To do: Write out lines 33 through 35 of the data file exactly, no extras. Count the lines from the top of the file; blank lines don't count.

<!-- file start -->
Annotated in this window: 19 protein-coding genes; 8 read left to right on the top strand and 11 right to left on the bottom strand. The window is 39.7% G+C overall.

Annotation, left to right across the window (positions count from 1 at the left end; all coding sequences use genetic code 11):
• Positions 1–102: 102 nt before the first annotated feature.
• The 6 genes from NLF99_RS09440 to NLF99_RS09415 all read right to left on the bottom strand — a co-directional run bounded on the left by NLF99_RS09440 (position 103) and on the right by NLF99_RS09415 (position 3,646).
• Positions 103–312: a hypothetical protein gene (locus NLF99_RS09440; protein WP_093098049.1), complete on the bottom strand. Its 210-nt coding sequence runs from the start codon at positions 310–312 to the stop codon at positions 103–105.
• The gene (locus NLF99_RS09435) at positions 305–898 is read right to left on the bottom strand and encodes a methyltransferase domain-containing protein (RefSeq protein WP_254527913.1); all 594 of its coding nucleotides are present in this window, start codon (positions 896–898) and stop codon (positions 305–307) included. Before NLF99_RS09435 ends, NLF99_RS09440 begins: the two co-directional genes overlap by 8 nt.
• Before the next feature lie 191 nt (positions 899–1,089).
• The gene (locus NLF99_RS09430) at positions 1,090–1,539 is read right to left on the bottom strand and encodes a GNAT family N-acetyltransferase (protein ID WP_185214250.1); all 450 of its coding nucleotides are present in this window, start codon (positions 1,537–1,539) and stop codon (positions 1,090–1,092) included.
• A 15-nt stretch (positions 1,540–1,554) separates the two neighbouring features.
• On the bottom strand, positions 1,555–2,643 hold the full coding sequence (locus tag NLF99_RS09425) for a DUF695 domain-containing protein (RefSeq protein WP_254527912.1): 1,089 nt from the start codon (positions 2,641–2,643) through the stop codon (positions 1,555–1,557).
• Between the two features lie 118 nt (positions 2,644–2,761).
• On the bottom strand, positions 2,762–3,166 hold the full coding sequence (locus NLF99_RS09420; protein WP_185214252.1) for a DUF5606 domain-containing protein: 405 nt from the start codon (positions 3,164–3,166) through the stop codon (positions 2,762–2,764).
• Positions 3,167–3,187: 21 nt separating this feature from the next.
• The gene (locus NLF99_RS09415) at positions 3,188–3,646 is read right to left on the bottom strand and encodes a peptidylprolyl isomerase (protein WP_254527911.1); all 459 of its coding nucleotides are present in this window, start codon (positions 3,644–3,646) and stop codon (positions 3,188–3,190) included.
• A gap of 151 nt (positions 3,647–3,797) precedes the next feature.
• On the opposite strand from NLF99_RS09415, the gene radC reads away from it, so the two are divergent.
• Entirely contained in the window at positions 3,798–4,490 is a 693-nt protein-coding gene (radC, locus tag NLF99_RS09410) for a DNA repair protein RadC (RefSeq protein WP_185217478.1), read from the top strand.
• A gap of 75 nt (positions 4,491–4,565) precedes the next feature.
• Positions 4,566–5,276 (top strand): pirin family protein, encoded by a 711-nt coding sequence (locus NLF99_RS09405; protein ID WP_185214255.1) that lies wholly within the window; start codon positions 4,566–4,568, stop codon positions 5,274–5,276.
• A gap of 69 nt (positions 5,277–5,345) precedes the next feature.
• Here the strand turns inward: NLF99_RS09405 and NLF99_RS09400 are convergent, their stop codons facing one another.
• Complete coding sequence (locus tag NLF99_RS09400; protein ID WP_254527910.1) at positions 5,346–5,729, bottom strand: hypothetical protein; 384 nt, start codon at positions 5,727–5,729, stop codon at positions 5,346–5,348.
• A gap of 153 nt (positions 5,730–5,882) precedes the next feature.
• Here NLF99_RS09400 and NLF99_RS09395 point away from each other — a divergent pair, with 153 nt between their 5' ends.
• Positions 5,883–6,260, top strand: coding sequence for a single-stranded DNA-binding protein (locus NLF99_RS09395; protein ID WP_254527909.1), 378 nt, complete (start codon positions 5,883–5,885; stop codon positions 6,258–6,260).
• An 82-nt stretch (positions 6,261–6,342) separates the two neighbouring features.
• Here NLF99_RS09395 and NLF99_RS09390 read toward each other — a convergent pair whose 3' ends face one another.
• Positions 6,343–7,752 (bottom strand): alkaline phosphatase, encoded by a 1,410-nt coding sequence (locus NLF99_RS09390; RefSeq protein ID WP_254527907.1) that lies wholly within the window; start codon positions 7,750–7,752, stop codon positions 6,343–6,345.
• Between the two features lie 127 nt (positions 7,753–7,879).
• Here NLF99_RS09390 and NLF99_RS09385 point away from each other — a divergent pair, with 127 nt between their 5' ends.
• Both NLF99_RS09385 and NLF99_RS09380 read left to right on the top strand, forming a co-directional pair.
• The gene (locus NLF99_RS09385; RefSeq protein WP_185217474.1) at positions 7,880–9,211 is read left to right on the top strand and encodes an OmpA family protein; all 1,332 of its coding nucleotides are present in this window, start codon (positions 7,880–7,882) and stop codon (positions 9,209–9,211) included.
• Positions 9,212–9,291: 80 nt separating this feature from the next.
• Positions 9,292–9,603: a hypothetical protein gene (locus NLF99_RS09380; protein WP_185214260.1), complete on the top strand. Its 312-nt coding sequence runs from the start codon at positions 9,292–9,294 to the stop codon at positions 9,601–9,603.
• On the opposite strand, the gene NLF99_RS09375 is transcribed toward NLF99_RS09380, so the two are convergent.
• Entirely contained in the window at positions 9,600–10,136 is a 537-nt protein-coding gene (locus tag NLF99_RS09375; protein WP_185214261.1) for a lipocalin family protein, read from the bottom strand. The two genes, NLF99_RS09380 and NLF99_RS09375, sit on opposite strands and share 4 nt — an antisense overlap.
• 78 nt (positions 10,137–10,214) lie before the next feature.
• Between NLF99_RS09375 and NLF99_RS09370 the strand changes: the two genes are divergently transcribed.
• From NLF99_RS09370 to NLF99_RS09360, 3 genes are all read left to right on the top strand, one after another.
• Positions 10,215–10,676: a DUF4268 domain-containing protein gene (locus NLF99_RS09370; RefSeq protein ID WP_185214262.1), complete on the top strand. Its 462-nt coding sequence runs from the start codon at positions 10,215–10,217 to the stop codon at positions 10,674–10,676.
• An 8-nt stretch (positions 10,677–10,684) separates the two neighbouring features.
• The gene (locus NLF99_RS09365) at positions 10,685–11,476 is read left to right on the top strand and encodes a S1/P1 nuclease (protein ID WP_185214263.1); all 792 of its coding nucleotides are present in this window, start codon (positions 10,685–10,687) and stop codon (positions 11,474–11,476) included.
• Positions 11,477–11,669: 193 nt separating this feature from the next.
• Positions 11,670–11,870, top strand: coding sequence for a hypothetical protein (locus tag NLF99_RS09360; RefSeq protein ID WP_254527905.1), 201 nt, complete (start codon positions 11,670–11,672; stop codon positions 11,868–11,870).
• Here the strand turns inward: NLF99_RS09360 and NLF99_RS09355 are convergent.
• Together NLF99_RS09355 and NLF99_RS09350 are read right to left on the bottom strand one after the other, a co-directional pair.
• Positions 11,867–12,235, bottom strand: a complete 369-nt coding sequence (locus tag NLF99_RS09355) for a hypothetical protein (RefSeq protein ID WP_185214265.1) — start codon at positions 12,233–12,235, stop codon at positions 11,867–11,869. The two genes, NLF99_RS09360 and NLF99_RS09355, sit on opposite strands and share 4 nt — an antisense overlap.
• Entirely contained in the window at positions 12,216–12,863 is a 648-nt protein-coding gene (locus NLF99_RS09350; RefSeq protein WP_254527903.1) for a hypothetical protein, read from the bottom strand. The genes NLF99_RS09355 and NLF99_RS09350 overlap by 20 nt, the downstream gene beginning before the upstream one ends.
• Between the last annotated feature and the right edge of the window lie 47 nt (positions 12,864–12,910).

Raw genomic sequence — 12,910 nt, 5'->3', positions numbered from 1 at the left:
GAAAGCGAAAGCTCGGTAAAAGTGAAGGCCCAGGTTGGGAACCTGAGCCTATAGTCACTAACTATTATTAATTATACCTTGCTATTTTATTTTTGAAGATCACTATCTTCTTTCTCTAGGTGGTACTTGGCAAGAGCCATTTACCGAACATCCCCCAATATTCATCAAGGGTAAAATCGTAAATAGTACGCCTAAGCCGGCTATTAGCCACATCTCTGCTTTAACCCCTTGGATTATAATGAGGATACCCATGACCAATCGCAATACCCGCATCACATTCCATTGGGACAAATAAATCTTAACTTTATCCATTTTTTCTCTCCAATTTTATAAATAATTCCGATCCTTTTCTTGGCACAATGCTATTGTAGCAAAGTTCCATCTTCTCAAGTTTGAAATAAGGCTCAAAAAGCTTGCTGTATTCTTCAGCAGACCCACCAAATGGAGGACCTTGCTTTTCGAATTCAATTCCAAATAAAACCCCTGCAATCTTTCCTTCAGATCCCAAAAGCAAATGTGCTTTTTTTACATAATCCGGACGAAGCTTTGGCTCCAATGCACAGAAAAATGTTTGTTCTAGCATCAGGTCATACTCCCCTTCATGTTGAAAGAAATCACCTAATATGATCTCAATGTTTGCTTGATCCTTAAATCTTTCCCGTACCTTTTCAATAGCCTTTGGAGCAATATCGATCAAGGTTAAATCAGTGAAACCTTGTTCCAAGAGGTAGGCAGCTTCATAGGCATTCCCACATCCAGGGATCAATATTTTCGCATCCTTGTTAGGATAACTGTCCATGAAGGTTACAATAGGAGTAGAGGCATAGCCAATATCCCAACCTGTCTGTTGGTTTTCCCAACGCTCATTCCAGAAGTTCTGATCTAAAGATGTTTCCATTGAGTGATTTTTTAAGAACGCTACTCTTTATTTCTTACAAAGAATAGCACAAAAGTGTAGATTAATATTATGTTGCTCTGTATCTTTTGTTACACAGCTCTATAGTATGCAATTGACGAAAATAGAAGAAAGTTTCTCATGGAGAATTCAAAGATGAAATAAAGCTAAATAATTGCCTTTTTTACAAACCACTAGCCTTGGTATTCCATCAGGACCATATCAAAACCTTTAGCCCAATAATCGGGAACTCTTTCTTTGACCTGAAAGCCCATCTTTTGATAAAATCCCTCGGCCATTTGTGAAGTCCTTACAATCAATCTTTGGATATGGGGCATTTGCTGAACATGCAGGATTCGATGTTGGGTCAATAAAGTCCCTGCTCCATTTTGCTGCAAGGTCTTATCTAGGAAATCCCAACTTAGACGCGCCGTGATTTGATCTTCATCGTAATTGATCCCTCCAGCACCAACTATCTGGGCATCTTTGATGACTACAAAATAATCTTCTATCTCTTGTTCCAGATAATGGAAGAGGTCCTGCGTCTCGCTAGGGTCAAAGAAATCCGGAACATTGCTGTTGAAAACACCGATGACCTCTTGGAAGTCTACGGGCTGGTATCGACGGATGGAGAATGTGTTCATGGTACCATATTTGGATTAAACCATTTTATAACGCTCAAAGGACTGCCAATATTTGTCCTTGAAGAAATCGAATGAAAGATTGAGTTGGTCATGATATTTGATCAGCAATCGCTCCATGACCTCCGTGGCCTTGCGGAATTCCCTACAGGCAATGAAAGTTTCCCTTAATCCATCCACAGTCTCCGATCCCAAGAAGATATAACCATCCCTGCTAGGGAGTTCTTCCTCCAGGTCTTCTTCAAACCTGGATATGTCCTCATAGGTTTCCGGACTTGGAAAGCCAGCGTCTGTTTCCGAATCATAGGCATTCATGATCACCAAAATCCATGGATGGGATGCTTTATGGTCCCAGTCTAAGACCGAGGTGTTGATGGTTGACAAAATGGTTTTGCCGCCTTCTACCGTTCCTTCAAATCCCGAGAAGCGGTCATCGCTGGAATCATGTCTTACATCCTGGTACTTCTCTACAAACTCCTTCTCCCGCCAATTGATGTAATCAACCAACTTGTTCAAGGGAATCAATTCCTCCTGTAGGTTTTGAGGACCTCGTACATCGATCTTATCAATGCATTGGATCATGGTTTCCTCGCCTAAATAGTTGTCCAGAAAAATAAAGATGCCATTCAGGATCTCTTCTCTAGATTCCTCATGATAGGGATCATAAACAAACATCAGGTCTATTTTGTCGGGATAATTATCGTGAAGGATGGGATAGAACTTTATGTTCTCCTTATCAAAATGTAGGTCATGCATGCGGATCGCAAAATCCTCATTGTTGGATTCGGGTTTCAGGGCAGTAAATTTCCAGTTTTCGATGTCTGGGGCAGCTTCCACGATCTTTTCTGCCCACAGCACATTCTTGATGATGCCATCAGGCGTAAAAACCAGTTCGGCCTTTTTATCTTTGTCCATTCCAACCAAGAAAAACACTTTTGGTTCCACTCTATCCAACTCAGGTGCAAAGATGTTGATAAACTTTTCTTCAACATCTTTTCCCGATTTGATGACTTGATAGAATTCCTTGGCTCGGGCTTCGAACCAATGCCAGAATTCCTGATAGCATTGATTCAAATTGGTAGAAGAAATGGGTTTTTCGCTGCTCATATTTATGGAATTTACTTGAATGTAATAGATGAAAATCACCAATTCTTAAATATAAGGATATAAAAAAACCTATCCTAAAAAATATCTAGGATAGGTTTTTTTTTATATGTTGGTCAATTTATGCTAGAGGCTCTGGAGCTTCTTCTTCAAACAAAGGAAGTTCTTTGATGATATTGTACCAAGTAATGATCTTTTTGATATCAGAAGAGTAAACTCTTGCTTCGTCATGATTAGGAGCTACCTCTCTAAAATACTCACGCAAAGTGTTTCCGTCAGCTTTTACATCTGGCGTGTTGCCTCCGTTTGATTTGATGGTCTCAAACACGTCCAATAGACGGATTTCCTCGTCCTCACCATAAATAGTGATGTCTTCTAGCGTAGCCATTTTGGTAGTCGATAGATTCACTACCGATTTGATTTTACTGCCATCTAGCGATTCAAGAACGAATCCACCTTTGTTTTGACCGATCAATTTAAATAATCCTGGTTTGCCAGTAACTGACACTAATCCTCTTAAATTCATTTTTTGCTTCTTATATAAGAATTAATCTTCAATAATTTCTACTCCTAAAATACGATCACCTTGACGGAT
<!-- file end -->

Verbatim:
• Positions 9,212–9,291: 80 nt separating this feature from the next.
• Positions 9,292–9,603: a hypothetical protein gene (locus NLF99_RS09380; protein WP_185214260.1), complete on the top strand. Its 312-nt coding sequence runs from the start codon at positions 9,292–9,294 to the stop codon at positions 9,601–9,603.
• On the opposite strand, the gene NLF99_RS09375 is transcribed toward NLF99_RS09380, so the two are convergent.